ecoi.net’s featured topics offer an overview on selected issues. The featured topic for Somalia covers events related to the armed islamist group al-Shabaab since October 2011. The featured topics are presented in the form of excerpts from documents, all coming from sources available on ecoi.net.
Last update: 30 January 2012
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By SLOBODAN LEKIC | Associated Press – Thu, Mar 22, 2012
BRUSSELS (AP) — European Union defense ministers endorsed on Thursday projects to develop joint air-to-air refueling capacities and field hospitals as part of a wider effort to share military resources in response to falling defense budgets.
The ministers also discussed the implications of a U.S decision to refocus its strategy on regions other than Europe.
Claude-France Arnould, who heads the EU’s European Defense Agency, said that in addition to approving the joint field hospitals and the air-to-air refueling initiative — which aims at increasing strategic tanker capacity and achieving greater cost-effectiveness by 2020 — ministers considered other ways to promote savings.
The areas discussed included joint pilot training, naval logistics, maritime patrols, maintenance, and shared infrastructure, she said.
“A major impulse has been given,” Arnould said, adding that the ministers had agreed on the need to develop a defense capability collectively.
The EU’s 27 governments still spend about €200 billion ($265 billion) on defense annually — only the United States spends more.Published May 15, 2012 Associated Press
BRUSSELS – The European Union says its naval force off the Somali coastline has carried out its first air strikes against pirate targets on shore.
A spokesman said maritime aircraft and attack helicopters took part in the attacks early Tuesday along the coastline. No casualties were reported in the raid, which occurred along Somalia’s central coastline in the region of Galmudug.
Michael Mann, spokesman for EU foreign policy chief Catherine Ashton, says the action was part of a comprehensive approach to combating piracy.
The EU is the main donor to the Somali transitional government. It is also trains Somali army troops, and is reinforcing the navies of five neighboring countries to enable them to counter piracy themselves.Read more: thank you GregoryEU airstrike on Somali pirates echoes US drone strategy
An airstrike on Somali pirate logistics by EU helicopters puts EU members on footing similar to that of the US, which has used drones and special forces to target Islamist militant group Al Shabab.
Military commanders with the EU Naval Force, headquartered in Britain, took pains today to stress that the mission was conducted entirely from the air. “At no point did EU Naval Force ‘boots’ go ashore,” the force’s press office said in a statement.
France is the only European country known to have ever sent soldiers into Somalia, despite the fact that far more Europeans have been kidnapped than Americans.
Somali pirate: EU airstrike destroyed equipment
Bile Hussein, a pirate commander, said the attack along Somalia’s central coastline destroyed speed boats, fuel depots and an arms store.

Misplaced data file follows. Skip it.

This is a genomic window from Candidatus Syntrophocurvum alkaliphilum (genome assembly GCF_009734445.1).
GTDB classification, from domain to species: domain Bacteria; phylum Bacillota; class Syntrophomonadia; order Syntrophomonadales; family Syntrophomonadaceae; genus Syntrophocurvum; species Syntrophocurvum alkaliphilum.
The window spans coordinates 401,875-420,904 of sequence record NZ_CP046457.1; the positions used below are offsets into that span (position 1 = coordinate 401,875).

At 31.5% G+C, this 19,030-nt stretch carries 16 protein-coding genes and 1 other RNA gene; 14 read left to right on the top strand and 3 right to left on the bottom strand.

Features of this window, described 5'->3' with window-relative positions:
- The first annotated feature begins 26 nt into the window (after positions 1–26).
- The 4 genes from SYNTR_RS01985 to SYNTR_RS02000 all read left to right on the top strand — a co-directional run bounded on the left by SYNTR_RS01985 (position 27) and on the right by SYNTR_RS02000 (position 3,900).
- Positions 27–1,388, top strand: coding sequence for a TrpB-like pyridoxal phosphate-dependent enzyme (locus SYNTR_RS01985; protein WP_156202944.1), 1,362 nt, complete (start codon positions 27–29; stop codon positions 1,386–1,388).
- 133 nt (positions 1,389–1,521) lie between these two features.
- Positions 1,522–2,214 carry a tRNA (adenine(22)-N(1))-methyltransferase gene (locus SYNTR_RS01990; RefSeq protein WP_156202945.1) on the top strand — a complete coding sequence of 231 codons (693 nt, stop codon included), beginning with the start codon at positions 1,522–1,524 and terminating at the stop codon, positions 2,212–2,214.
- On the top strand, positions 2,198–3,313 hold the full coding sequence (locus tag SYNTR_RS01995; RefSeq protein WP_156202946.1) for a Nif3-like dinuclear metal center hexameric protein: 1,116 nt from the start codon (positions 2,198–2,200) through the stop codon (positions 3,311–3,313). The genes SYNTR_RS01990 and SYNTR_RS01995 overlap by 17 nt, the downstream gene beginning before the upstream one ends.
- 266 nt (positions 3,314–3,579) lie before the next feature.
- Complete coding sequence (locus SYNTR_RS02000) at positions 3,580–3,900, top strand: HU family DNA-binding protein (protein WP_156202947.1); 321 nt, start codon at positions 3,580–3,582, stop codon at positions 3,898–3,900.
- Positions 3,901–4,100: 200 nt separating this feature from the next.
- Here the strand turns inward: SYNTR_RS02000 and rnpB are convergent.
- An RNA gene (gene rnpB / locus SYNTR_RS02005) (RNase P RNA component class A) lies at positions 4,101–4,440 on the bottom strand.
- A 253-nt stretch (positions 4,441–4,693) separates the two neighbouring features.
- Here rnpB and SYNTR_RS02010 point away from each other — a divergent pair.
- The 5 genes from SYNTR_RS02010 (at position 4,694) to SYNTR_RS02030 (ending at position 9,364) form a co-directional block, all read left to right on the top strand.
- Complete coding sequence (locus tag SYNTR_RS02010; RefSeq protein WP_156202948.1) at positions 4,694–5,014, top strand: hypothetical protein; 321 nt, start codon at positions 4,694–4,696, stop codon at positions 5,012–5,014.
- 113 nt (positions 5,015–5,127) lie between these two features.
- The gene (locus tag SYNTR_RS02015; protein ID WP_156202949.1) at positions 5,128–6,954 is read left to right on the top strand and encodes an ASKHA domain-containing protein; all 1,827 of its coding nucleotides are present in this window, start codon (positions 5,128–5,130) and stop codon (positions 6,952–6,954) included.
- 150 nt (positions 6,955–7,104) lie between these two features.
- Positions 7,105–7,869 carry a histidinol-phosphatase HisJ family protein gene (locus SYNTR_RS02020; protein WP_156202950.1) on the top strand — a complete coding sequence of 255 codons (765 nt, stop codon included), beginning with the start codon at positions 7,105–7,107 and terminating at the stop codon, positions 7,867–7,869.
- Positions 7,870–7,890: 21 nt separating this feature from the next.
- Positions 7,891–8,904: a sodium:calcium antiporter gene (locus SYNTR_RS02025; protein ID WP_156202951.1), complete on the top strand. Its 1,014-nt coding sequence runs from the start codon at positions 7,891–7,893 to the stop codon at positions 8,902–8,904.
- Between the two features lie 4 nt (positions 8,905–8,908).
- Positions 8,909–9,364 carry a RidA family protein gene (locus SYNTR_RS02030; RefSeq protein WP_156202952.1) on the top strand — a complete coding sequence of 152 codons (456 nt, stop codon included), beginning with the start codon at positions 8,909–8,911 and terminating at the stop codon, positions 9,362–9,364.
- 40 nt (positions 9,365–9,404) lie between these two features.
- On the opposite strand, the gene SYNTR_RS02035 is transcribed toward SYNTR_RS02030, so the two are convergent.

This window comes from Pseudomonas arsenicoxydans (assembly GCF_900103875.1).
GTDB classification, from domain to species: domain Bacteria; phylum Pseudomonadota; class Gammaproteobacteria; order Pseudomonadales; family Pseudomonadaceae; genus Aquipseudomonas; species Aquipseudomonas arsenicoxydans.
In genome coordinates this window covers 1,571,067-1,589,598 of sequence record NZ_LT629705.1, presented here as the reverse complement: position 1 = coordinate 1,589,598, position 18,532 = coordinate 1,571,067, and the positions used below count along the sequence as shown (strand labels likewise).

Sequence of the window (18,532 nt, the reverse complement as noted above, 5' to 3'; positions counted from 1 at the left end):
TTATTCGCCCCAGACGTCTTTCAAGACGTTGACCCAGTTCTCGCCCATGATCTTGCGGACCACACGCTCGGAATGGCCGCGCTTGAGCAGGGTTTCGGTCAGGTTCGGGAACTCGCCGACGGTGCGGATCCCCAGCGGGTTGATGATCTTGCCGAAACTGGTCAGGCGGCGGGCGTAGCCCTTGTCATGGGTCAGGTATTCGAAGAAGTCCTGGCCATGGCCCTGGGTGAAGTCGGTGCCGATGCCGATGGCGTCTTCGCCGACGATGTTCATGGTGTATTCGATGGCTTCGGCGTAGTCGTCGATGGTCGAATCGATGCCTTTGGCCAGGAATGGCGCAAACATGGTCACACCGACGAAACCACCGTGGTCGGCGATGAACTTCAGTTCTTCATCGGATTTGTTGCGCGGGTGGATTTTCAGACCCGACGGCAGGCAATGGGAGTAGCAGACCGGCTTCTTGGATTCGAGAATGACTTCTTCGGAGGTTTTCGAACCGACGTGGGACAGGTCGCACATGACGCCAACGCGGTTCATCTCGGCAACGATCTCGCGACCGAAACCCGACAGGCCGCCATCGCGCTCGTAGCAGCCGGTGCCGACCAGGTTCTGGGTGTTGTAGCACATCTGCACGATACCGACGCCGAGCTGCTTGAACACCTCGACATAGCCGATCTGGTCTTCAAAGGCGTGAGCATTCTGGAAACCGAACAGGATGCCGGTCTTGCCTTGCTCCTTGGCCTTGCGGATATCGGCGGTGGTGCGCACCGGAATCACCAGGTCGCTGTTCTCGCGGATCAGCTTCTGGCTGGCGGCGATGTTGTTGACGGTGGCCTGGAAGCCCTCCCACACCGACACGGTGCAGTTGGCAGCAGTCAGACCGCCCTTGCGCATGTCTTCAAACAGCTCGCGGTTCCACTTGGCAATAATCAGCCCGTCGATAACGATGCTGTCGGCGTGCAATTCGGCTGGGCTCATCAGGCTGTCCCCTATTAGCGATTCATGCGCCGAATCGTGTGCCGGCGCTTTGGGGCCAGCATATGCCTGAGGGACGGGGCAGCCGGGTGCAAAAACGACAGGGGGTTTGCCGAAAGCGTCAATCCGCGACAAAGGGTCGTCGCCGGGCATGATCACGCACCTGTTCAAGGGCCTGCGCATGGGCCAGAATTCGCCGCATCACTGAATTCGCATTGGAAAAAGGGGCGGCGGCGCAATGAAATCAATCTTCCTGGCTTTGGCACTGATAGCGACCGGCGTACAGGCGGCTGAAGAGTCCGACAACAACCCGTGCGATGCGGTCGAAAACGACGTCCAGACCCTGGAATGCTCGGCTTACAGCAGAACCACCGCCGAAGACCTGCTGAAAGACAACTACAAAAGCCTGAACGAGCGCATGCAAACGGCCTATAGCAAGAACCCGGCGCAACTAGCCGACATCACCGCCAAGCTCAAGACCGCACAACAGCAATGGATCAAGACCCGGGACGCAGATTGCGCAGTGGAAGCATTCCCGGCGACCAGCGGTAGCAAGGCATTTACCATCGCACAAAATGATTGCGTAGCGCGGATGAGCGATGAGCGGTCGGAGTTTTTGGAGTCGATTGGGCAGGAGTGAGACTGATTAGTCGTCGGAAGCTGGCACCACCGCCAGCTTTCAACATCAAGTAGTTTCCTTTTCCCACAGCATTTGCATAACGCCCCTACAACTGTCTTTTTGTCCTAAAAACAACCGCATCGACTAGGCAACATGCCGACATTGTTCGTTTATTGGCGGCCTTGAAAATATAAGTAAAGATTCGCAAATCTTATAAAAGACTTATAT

“They destroyed our equipment to ashes. It was a key supplies center for us,” Hussein said. “The fuel contributed to the flames and destruction. Nothing was spared.”
He said nine speed boats were destroyed, and that three of them were on standby for hijackings.
Attack helicopters took part in the attacks early in the morning on the mainland, an EU spokesman said.
The EU is the main donor to the Somali transitional government. It also trains Somali army troops, and is reinforcing the navies of five neighboring countries to enable them to counter piracy themselves. The long coastline of war-ravaged Somalia provides a perfect haven for pirate gangs preying on shipping off the East African coast.
At a training camp in Uganda, a dozen soldiers crouch, weapons raised as they make their way down a dirt road between shipping containers set up to look like buildings in the Somali capital.
Standing by, observing the Ugandan troops at work, is a U.S. marine, Major Mark Haley.
“Here is where we are going to teach urban warfare, how to fight building to building,” Haley said as the Ugandans moved between containers scrawled with graffiti reading “City of Death” and “Hell Zone”.
The model of the Somali capital, or “Little Mogadishu” as it is known, was built by American military trainers to prepare the Ugandan soldiers to take part in the African Union mission propping up the Western-backed government in Mogadishu.
After al Qaeda-linked al Shabaab rebels pulled out of the capital last year, the United States has stepped up efforts to train Ugandan soldiers who will be part of the push by AMISOM to take more territory outside the capital.
The United States and other Western powers have been backing efforts to crush al Shabaab as they worry Somalia has become a safe haven for Islamist militants seeking to wreak havoc in the region and further afield.Al Qaeda manual offers tips to potential Western recruits
SANAA, Yemen – Al Qaeda’s Yemeni affiliate has released an English-language training guide for would-be Western recruits, telling them to imagine virgins waiting for them in paradise when they feel afraid.
Published on the internet and written by US-raised Al Qaeda propagandist Samir Khan, the manual for aspiring jihadists outlines what conditions and hardships they can expect when they travel to terror training camps in Yemen and elsewhere, ABC News reported Monday.
It suggests potential recruits get a taste for what life is like at the camps by going for a week without any electronic equipment, talking above a low voice or leaving their apartment.
After describing how tough and basic the situation at the training camps is, the guide even recommends sign-ups consider staying home and “attacking America in its own backyard.”
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